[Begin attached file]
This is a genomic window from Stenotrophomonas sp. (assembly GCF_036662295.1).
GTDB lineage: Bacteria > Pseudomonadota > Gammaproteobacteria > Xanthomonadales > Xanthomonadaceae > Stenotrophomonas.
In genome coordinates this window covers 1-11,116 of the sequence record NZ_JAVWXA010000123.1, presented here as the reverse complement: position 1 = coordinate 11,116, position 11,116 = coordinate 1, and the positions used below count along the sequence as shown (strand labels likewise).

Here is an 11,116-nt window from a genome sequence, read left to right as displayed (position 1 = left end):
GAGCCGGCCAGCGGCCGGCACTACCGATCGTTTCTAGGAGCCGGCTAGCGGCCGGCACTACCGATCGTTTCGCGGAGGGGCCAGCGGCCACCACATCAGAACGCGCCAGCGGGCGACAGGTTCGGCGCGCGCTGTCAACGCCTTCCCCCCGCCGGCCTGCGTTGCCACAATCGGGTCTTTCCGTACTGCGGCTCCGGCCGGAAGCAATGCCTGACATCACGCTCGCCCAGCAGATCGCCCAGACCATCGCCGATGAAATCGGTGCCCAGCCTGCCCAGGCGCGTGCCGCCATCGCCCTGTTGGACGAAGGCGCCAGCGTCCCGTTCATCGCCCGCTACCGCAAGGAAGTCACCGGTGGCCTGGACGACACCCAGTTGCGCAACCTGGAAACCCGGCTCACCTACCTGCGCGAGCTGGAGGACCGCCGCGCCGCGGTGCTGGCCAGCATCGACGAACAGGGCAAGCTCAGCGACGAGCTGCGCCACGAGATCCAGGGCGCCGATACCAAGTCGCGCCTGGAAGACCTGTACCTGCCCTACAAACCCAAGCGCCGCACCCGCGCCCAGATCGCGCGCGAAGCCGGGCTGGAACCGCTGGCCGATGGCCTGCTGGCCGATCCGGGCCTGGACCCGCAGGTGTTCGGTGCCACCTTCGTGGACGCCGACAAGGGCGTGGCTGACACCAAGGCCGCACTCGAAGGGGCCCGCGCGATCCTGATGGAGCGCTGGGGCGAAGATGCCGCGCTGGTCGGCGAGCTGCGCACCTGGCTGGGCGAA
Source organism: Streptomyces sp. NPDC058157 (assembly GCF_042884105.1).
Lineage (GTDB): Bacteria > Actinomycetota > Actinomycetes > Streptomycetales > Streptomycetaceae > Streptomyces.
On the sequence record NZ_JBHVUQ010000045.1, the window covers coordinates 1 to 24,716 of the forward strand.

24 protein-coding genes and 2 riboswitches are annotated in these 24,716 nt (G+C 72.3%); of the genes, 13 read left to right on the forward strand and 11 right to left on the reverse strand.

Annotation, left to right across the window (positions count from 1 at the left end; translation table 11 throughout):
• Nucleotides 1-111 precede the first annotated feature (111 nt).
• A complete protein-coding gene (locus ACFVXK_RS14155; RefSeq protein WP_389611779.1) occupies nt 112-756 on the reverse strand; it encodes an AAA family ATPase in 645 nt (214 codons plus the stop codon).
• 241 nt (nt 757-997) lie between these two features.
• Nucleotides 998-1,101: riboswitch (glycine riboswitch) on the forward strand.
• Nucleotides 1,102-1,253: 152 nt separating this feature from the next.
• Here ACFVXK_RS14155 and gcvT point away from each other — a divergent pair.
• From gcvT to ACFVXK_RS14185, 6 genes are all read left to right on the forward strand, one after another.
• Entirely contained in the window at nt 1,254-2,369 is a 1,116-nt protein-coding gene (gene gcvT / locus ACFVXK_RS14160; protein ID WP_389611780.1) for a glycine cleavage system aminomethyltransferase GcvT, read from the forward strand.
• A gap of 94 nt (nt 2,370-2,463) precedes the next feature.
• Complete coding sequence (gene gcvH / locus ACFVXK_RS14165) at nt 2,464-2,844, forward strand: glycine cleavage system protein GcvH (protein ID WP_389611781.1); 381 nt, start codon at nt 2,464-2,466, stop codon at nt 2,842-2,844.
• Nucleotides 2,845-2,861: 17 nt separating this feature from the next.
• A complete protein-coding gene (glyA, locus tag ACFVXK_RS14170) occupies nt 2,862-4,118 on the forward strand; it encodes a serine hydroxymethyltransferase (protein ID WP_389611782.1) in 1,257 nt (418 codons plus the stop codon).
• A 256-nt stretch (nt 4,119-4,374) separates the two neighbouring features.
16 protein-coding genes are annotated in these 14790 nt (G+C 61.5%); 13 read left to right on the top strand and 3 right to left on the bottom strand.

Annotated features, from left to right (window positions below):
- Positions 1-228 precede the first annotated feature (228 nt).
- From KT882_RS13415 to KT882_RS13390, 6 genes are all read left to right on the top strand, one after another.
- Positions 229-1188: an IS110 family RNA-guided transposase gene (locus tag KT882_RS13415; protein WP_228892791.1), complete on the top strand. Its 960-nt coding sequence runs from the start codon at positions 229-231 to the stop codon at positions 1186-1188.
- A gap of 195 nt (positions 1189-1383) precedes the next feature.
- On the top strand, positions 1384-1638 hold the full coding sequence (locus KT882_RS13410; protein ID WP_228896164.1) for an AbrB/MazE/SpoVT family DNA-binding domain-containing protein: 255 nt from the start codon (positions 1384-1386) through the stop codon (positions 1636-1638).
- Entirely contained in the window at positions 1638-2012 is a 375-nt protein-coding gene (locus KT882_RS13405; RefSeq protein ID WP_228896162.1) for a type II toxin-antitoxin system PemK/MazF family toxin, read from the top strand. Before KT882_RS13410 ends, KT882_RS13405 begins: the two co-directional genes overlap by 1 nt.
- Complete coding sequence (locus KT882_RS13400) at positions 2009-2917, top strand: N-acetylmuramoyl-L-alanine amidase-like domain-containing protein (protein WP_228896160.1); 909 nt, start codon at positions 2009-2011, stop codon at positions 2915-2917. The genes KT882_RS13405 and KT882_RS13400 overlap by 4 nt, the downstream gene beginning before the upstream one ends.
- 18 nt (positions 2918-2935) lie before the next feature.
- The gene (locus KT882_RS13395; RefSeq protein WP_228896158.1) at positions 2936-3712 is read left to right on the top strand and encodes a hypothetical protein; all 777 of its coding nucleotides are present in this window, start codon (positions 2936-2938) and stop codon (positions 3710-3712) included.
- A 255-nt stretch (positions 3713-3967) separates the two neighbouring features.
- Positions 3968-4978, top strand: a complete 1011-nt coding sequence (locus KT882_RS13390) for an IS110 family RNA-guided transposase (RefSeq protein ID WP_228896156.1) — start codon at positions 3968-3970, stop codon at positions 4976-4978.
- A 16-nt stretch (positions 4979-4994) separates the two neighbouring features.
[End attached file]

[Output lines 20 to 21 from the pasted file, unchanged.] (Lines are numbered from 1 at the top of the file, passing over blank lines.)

• Complete coding sequence (gene gcvH / locus ACFVXK_RS14165) at nt 2,464-2,844, forward strand: glycine cleavage system protein GcvH (protein ID WP_389611781.1); 381 nt, start codon at nt 2,464-2,466, stop codon at nt 2,842-2,844.
• Nucleotides 2,845-2,861: 17 nt separating this feature from the next.